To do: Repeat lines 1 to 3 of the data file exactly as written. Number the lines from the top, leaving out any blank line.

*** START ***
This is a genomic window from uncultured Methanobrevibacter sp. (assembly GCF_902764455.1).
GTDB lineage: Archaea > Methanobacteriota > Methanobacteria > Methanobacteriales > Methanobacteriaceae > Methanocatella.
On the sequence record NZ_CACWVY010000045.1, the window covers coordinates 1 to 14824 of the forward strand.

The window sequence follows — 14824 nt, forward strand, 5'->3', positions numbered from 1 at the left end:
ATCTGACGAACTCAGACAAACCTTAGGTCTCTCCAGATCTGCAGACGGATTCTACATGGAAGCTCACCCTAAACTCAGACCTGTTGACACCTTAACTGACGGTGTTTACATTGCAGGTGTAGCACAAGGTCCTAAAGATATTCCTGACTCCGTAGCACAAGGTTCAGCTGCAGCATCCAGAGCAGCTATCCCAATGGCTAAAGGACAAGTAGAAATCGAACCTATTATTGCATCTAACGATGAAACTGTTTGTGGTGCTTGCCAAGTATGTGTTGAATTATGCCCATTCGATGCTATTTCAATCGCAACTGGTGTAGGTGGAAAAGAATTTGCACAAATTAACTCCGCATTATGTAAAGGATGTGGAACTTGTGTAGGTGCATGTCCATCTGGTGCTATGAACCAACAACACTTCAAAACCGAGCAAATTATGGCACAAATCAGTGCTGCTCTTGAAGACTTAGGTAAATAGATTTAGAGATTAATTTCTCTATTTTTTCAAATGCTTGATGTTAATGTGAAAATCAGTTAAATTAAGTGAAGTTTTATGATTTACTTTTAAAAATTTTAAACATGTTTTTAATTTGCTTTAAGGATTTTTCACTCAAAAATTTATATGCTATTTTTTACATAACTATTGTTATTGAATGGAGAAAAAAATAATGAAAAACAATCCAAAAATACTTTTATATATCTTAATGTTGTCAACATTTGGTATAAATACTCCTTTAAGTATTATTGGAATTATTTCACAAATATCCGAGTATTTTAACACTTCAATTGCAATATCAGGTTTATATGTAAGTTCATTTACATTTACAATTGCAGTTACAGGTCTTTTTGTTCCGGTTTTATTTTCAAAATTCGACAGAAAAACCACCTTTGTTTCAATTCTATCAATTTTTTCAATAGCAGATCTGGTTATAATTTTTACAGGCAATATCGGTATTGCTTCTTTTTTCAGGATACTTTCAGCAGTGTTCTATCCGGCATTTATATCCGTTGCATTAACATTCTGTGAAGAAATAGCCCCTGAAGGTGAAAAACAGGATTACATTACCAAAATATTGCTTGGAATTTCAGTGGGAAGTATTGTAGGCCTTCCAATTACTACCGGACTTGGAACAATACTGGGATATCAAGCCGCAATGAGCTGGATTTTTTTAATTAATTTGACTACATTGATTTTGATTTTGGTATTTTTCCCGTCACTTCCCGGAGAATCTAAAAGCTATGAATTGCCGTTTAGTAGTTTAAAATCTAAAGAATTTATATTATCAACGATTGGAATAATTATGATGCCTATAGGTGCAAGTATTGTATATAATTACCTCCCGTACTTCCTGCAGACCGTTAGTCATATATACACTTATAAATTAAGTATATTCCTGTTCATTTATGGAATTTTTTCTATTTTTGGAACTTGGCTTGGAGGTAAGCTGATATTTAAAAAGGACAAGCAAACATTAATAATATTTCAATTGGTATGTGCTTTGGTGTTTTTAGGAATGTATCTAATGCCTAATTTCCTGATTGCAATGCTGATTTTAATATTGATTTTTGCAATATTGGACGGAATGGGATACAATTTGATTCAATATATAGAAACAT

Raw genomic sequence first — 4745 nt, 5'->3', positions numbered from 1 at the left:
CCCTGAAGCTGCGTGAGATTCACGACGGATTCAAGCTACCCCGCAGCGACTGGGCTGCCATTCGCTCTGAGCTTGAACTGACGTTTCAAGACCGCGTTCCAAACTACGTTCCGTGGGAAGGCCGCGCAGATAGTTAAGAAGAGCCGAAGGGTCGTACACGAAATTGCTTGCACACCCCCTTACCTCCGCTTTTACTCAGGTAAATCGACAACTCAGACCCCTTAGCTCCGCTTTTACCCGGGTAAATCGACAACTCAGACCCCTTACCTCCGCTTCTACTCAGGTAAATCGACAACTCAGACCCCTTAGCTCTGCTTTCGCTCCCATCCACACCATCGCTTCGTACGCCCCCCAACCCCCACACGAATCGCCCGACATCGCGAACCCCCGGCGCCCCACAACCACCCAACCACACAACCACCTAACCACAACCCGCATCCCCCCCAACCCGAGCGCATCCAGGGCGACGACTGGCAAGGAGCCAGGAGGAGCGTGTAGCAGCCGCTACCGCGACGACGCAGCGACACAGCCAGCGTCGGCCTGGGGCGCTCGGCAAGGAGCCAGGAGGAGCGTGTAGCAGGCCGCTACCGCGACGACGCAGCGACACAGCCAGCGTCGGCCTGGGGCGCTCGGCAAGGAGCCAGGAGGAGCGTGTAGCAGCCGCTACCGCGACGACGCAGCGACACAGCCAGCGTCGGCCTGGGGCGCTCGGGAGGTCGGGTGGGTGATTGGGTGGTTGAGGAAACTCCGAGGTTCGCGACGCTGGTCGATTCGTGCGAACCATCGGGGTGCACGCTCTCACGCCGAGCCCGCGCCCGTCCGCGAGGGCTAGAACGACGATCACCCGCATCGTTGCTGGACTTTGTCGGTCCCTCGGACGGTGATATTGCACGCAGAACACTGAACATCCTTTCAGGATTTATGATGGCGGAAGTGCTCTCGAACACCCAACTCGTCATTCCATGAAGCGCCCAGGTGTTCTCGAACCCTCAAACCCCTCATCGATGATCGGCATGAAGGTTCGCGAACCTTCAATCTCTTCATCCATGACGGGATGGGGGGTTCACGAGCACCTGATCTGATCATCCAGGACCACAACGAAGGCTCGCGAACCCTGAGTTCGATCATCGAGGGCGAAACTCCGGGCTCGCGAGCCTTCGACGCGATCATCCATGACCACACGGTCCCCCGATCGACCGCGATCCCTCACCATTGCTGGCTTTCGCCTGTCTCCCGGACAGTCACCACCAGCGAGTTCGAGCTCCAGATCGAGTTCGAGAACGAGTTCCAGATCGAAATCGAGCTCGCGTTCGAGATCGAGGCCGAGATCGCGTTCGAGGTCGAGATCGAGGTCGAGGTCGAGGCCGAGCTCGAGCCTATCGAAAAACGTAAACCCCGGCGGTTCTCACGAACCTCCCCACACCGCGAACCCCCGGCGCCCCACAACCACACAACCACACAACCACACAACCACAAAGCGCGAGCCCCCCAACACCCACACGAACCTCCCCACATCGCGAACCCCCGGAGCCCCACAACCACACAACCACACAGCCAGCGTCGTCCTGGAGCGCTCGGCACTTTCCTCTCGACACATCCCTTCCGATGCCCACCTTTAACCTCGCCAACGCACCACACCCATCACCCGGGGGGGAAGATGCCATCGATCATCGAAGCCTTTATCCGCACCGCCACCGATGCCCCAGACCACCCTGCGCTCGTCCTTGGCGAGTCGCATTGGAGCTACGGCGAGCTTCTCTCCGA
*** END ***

This is a genomic window from uncultured Methanobrevibacter sp. (assembly GCF_902764455.1).
GTDB lineage: Archaea > Methanobacteriota > Methanobacteria > Methanobacteriales > Methanobacteriaceae > Methanocatella.
On the sequence record NZ_CACWVY010000045.1, the window covers coordinates 1 to 14824 of the forward strand.